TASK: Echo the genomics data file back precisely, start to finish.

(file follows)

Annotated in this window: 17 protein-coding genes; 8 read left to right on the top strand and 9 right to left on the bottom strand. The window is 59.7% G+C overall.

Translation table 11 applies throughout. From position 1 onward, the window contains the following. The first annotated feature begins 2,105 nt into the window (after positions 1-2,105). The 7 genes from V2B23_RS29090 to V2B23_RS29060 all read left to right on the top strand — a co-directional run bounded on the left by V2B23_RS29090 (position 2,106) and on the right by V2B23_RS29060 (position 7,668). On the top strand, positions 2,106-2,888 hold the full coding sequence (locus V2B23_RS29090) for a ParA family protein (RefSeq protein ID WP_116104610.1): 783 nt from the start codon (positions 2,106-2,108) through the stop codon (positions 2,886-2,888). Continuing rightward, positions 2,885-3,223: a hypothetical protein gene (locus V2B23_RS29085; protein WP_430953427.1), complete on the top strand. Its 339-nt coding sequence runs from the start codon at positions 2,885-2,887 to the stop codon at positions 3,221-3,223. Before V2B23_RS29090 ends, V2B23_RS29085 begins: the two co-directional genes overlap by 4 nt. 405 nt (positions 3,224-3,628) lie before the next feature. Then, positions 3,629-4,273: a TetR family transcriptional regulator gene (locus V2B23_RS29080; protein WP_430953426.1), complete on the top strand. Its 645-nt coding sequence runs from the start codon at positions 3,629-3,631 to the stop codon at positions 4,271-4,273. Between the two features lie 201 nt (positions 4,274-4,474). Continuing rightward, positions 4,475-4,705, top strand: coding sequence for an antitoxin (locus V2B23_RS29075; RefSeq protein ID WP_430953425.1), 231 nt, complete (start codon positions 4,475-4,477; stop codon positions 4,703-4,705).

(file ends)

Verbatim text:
Annotated in this window: 17 protein-coding genes; 8 read left to right on the top strand and 9 right to left on the bottom strand. The window is 59.7% G+C overall.

Translation table 11 applies throughout. From position 1 onward, the window contains the following. The first annotated feature begins 2,105 nt into the window (after positions 1-2,105). The 7 genes from V2B23_RS29090 to V2B23_RS29060 all read left to right on the top strand — a co-directional run bounded on the left by V2B23_RS29090 (position 2,106) and on the right by V2B23_RS29060 (position 7,668). On the top strand, positions 2,106-2,888 hold the full coding sequence (locus V2B23_RS29090) for a ParA family protein (RefSeq protein ID WP_116104610.1): 783 nt from the start codon (positions 2,106-2,108) through the stop codon (positions 2,886-2,888). Continuing rightward, positions 2,885-3,223: a hypothetical protein gene (locus V2B23_RS29085; protein WP_430953427.1), complete on the top strand. Its 339-nt coding sequence runs from the start codon at positions 2,885-2,887 to the stop codon at positions 3,221-3,223. Before V2B23_RS29090 ends, V2B23_RS29085 begins: the two co-directional genes overlap by 4 nt. 405 nt (positions 3,224-3,628) lie before the next feature. Then, positions 3,629-4,273: a TetR family transcriptional regulator gene (locus V2B23_RS29080; protein WP_430953426.1), complete on the top strand. Its 645-nt coding sequence runs from the start codon at positions 3,629-3,631 to the stop codon at positions 4,271-4,273. Between the two features lie 201 nt (positions 4,274-4,474). Continuing rightward, positions 4,475-4,705, top strand: coding sequence for an antitoxin (locus V2B23_RS29075; RefSeq protein ID WP_430953425.1), 231 nt, complete (start codon positions 4,475-4,477; stop codon positions 4,703-4,705).